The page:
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The following except is from one of my Residency Program Mentors. Although the number of female faculty members at Cottage Hospital in Santa Barbara was limited (something that no one could explain to me) we were blessed by having Dr. Lois Jovanovic. With her seemingly endless positive energy, Lois was able to get her residents and students strive for more and reach higher than they thought possible, in her own caring way giving the nurturance needed until the person was ready to SOAR on their own. She is truly a remarkable woman, a mentor, and someone that I am proud to call a friend. I have included the Poem, Phenomenal Woman, as my tribute to this remarkable woman.

True Confessions (On Diabetes)
by Lois Jovanovic, M.D.

This Excerpt is from the book The Diabetic Woman: All Your Questions Answered by Lois Jovanovic, M.D. June Biermann and Barbara Toohey, 1996 and is reprinted with permission of the author.

My father had Type I Diabetes. by the time he had children, he was already riddled with problems. I remember his morning ritual of testing his urine--a tablet, which I now know was Clinitest. The test tube became very hot, and the contents then turned an ugly brown or orange. Now I realize that he never, never was in good control. He took his insulin with a glass syringe, which mother boiled. Every afternoon he had an insulin reaction (insulin shock caused by extremely low blood sugar), and if we didn't rush home from school to give him dinner, he was in a diabetic coma.

From my earliest memories, Daddy was bedridden and blind. At the time of his death, I was twelve; he was fifty, with twenty years of diabetes. I promised at his graveside that I would devote my life to curing diabetes.

At almost the exact age at which my father got his diabetes, I developed mine. I had completed medical school and medical residency and was in the middle of my endocrine/metabolism fellowship when it happened to me.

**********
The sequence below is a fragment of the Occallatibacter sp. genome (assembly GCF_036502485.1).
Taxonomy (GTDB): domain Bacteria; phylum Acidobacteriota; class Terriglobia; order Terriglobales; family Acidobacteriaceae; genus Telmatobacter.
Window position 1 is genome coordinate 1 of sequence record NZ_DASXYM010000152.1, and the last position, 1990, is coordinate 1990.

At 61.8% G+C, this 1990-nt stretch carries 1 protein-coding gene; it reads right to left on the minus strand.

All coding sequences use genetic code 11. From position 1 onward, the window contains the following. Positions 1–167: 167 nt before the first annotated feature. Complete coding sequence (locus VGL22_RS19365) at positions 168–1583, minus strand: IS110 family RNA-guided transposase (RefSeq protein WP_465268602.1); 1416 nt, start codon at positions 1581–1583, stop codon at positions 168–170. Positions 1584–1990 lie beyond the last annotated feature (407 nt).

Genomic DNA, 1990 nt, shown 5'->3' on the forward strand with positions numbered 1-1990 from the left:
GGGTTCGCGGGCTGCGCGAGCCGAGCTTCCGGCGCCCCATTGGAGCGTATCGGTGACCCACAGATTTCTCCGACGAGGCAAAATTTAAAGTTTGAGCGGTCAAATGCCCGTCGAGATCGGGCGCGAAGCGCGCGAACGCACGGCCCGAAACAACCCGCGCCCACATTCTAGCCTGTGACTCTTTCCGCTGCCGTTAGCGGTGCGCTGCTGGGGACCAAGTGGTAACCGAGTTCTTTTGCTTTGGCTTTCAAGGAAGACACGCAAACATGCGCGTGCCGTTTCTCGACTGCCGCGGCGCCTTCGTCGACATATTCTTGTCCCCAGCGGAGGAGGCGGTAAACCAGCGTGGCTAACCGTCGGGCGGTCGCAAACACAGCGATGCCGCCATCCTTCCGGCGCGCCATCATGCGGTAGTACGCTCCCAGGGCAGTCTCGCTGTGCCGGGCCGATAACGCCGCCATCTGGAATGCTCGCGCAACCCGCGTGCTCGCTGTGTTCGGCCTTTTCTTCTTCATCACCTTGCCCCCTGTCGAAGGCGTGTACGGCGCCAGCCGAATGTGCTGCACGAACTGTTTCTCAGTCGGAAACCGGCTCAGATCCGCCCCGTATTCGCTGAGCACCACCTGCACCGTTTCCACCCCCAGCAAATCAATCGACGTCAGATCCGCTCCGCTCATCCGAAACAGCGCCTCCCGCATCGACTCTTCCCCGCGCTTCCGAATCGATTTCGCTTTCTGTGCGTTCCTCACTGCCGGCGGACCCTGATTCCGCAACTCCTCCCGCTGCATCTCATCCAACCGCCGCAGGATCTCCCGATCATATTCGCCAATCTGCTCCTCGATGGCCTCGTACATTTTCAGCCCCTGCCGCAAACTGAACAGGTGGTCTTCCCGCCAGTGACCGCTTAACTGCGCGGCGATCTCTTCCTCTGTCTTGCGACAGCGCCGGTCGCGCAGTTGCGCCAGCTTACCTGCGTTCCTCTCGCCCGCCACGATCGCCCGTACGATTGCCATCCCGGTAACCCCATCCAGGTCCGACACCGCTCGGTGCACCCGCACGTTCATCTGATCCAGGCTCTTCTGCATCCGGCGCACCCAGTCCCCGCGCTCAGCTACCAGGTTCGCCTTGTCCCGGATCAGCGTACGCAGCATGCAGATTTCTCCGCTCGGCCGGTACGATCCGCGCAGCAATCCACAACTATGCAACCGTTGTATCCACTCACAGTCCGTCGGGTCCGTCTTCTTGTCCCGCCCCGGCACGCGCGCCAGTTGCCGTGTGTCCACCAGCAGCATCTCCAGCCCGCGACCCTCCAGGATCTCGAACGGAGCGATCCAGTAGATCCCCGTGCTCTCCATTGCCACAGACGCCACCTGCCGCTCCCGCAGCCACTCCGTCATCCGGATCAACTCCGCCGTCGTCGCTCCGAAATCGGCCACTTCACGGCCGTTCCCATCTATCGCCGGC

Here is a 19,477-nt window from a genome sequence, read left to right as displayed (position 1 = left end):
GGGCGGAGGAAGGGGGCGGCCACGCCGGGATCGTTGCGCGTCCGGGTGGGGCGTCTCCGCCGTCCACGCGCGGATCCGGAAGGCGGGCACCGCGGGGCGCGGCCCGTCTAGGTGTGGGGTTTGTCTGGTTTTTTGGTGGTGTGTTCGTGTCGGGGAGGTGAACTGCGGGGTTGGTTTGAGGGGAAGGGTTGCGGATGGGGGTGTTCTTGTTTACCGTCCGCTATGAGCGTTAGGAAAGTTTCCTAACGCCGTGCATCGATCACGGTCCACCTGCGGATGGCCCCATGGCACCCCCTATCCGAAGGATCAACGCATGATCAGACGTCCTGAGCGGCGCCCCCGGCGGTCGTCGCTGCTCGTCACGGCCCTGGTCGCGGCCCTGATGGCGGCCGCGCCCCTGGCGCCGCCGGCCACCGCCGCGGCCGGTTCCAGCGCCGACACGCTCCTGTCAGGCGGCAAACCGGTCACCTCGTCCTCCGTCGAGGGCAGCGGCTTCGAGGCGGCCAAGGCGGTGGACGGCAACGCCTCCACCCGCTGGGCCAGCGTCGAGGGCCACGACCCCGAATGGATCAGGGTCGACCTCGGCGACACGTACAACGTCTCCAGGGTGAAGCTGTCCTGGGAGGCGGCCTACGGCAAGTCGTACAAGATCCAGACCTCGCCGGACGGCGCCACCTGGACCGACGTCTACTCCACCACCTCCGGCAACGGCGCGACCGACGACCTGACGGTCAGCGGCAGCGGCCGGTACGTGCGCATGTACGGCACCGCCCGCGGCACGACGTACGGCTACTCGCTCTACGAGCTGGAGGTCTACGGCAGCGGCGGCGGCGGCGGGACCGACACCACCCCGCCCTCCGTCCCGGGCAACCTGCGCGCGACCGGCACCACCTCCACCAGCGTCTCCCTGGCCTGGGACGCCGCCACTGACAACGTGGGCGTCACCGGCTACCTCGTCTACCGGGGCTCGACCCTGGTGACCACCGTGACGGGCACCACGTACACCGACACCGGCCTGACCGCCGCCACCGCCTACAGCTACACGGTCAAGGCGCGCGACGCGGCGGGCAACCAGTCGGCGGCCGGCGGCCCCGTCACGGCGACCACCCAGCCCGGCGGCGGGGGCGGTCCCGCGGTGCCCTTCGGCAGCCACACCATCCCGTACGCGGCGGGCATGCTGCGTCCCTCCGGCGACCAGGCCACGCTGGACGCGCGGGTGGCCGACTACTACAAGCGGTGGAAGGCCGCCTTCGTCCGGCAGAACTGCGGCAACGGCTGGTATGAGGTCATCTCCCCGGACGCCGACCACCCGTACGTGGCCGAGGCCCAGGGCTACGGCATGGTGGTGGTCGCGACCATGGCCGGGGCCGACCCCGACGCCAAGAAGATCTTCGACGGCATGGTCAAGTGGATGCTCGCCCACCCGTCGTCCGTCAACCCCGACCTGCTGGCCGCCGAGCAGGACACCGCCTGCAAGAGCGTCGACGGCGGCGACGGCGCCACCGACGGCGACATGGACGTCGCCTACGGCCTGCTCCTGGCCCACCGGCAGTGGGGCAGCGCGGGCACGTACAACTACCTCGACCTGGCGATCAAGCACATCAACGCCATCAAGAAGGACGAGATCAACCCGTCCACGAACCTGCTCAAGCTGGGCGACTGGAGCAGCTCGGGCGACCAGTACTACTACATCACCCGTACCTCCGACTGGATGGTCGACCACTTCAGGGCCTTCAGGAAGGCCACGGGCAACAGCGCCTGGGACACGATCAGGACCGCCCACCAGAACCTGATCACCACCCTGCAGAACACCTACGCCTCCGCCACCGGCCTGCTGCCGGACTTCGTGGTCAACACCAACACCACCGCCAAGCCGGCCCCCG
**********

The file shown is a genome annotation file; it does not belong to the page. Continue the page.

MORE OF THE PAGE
I completely denied the symptoms. I attributed my weight loss, irritability and insomnia (which was caused by my constant need to urinate during the night) to the stress of my career.

Then, during the middle of an experiment, I donated my blood as a normal control. When it came back sky high--more than three times the normal range--I thought the assay was wrong. When my blood was used to calibrate the biostator (a kind of giant mechanical pancreas used in the hospitals), I did not think that the 400 blood sugar could be mine, but instead screamed at the technician for not calibrating the machine correctly.

After three months of deteriorating health, I was forced by a dear friend and colleague to accept the truth. I refused, however, to admit that I needed insulin. I was sure that I could manage my "mild diabetes" with diet (in essence starvation), exercise, and if necessary, oral agents. In less than a week I was in a ketoacidotic coma, that advanced state of out-of-control diabetes that can lead to death if insulin is not given.

Denial was certainly the major component in the on-set of my diabetes. The next stages were all in accordance with the classic stages described in Elisabeth Kubler-Ross's book On Death and Dying. I went through the phases of anger and depression and finally arrived at recovery and acceptance. This process took me a year. Now I know that a year of grief is normal when a chronic disease is diagnosed.

I didn't really change my career plans, but I refused to "come our of the closet." The truth was difficult to admit publicly. I thought my credibility as a physician and a scientist would be harmed. I only revealed my diabetes five years ago, when I went on a b.i.d. [twice a day], insulin pump. Then I couldn't deny my "affliction"!
Surprisingly, I found out that my diabetes actually enhanced my credibility. Not only were physicians more respectful, but in addition patients became more willing to follow my advice, since they knew I was following it myself.

Perhaps my acceptance took too long--but then again, I saw my father crippled by the disease, and thus it was terrifying to me. And it did serve to make me understanding of denial in other diabetic people and to allow me to better able to help them work through theirs.

I haven't cured diabetes, not has anyone else--yet. I have all faith, that someone will find a cure in the not-too-distant future. In the meantime, your goal should be to stay healthy and to keep your blood sugar normal so that you'll be ready to enjoy the benefits of that cure. Your other goal should be to lead a wonderful life. What, after all, is the good of being a perfect diabetic woman if it means sacrificing all the joys of human existence?

I know from my own personal experience, as June [Biermann] knows from hers, that these two goals--good control and a wonderful life--are not incompatible. They can be achieved. My goal  is to help you achieve them.

Last updated April 19, 1998
 This excerpt is from the book The Diabetic Woman: All Your Questions Answered by Lois Jovanovic, M.D. June Biermann and Barbara Toohey, 1996 and is reprinted with permission of the author.
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